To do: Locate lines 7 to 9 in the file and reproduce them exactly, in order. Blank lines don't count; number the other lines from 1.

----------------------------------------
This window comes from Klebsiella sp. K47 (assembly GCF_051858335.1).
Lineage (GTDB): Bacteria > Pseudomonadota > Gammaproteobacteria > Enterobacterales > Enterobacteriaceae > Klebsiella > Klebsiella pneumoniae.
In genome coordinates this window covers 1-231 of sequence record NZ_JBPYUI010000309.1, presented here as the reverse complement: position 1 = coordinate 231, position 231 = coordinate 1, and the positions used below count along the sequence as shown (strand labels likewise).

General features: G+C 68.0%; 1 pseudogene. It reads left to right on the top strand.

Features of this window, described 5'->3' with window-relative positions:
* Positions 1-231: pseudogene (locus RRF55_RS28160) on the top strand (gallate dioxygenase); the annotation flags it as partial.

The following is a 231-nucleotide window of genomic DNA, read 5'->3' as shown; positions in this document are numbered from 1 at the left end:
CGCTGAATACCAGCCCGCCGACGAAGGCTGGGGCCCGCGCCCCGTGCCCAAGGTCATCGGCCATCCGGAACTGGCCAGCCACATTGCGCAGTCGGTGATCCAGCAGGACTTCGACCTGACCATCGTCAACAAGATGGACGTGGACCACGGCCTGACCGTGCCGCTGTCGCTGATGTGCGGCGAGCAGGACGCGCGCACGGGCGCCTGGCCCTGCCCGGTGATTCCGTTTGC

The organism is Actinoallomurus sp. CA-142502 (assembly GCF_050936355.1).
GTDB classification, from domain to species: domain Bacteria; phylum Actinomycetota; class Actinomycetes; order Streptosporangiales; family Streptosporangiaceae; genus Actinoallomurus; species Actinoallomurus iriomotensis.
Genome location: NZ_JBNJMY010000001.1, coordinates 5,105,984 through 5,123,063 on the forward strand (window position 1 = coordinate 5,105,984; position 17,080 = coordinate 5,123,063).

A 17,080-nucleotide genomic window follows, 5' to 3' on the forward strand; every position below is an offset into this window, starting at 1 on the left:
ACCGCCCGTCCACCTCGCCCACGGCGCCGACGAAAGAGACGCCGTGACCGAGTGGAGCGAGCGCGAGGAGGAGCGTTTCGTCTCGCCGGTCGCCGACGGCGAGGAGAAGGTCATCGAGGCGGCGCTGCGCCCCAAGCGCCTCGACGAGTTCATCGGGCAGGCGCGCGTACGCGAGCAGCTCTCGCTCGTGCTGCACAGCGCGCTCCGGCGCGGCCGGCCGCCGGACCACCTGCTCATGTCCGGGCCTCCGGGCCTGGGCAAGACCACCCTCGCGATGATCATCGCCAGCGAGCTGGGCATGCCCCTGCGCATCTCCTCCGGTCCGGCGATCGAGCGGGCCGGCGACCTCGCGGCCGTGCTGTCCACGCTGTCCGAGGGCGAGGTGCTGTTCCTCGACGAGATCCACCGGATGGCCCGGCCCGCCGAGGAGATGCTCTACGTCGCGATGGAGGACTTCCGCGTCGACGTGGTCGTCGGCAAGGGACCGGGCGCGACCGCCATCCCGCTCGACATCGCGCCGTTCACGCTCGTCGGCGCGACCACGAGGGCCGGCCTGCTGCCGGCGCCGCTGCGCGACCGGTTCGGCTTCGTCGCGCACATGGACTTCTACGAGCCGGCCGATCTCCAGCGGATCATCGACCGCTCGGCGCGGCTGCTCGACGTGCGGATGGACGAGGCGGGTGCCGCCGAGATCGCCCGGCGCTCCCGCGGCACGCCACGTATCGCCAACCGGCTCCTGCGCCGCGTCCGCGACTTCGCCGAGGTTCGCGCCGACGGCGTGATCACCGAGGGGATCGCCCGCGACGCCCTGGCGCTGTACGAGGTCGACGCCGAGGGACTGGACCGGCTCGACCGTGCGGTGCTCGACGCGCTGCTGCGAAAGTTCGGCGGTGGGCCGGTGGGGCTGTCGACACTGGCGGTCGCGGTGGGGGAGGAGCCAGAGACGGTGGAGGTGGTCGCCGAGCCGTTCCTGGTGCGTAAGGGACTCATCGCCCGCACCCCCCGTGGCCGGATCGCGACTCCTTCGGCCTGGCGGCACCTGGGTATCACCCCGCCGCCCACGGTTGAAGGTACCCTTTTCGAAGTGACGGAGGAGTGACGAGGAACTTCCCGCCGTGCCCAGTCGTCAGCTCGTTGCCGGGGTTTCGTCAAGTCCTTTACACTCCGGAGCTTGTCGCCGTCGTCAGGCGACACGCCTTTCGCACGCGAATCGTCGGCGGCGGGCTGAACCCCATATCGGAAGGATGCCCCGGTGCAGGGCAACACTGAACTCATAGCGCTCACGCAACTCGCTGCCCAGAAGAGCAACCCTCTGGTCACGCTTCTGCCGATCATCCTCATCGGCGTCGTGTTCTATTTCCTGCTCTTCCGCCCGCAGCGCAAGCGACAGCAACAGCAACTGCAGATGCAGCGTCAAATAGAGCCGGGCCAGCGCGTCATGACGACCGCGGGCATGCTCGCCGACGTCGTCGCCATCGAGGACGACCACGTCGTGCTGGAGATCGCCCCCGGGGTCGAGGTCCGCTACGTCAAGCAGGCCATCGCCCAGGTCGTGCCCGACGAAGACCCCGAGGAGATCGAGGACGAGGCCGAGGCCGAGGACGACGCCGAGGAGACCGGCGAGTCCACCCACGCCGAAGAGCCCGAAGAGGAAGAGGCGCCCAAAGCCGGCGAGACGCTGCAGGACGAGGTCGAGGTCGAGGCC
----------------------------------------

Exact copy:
The following is a 231-nucleotide window of genomic DNA, read 5'->3' as shown; positions in this document are numbered from 1 at the left end:
CGCTGAATACCAGCCCGCCGACGAAGGCTGGGGCCCGCGCCCCGTGCCCAAGGTCATCGGCCATCCGGAACTGGCCAGCCACATTGCGCAGTCGGTGATCCAGCAGGACTTCGACCTGACCATCGTCAACAAGATGGACGTGGACCACGGCCTGACCGTGCCGCTGTCGCTGATGTGCGGCGAGCAGGACGCGCGCACGGGCGCCTGGCCCTGCCCGGTGATTCCGTTTGC

The organism is Actinoallomurus sp. CA-142502 (assembly GCF_050936355.1).